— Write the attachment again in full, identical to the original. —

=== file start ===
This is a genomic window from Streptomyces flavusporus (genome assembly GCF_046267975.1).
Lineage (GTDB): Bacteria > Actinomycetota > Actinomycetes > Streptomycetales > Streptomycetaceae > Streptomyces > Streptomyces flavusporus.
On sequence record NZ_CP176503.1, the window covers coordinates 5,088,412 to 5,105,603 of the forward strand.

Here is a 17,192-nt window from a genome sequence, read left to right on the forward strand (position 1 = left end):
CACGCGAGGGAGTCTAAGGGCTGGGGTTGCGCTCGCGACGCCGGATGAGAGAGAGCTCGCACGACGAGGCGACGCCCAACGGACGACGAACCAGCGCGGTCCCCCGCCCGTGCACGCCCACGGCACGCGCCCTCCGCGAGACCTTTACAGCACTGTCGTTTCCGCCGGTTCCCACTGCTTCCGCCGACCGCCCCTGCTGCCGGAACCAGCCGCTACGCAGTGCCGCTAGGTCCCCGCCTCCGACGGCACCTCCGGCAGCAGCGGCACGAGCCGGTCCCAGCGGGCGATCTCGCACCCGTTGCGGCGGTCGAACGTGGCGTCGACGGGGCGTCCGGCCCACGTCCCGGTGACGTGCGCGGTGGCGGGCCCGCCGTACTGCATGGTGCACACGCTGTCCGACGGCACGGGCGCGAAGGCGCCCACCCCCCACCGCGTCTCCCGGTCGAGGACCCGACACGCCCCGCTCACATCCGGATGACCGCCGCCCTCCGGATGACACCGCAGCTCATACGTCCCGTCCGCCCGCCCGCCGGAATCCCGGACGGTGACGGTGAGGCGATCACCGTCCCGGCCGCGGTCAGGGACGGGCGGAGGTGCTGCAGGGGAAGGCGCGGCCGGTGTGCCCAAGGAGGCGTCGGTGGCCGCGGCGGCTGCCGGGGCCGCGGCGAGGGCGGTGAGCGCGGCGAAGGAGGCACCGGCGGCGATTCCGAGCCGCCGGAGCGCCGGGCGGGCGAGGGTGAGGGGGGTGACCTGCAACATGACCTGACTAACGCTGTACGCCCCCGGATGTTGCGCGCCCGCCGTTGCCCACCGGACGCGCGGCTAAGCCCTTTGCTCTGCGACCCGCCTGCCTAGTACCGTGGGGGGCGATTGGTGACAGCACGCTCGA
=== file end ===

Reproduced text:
This is a genomic window from Streptomyces flavusporus (genome assembly GCF_046267975.1).
Lineage (GTDB): Bacteria > Actinomycetota > Actinomycetes > Streptomycetales > Streptomycetaceae > Streptomyces > Streptomyces flavusporus.
On sequence record NZ_CP176503.1, the window covers coordinates 5,088,412 to 5,105,603 of the forward strand.

Here is a 17,192-nt window from a genome sequence, read left to right on the forward strand (position 1 = left end):
CACGCGAGGGAGTCTAAGGGCTGGGGTTGCGCTCGCGACGCCGGATGAGAGAGAGCTCGCACGACGAGGCGACGCCCAACGGACGACGAACCAGCGCGGTCCCCCGCCCGTGCACGCCCACGGCACGCGCCCTCCGCGAGACCTTTACAGCACTGTCGTTTCCGCCGGTTCCCACTGCTTCCGCCGACCGCCCCTGCTGCCGGAACCAGCCGCTACGCAGTGCCGCTAGGTCCCCGCCTCCGACGGCACCTCCGGCAGCAGCGGCACGAGCCGGTCCCAGCGGGCGATCTCGCACCCGTTGCGGCGGTCGAACGTGGCGTCGACGGGGCGTCCGGCCCACGTCCCGGTGACGTGCGCGGTGGCGGGCCCGCCGTACTGCATGGTGCACACGCTGTCCGACGGCACGGGCGCGAAGGCGCCCACCCCCCACCGCGTCTCCCGGTCGAGGACCCGACACGCCCCGCTCACATCCGGATGACCGCCGCCCTCCGGATGACACCGCAGCTCATACGTCCCGTCCGCCCGCCCGCCGGAATCCCGGACGGTGACGGTGAGGCGATCACCGTCCCGGCCGCGGTCAGGGACGGGCGGAGGTGCTGCAGGGGAAGGCGCGGCCGGTGTGCCCAAGGAGGCGTCGGTGGCCGCGGCGGCTGCCGGGGCCGCGGCGAGGGCGGTGAGCGCGGCGAAGGAGGCACCGGCGGCGATTCCGAGCCGCCGGAGCGCCGGGCGGGCGAGGGTGAGGGGGGTGACCTGCAACATGACCTGACTAACGCTGTACGCCCCCGGATGTTGCGCGCCCGCCGTTGCCCACCGGACGCGCGGCTAAGCCCTTTGCTCTGCGACCCGCCTGCCTAGTACCGTGGGGGGCGATTGGTGACAGCACGCTCGA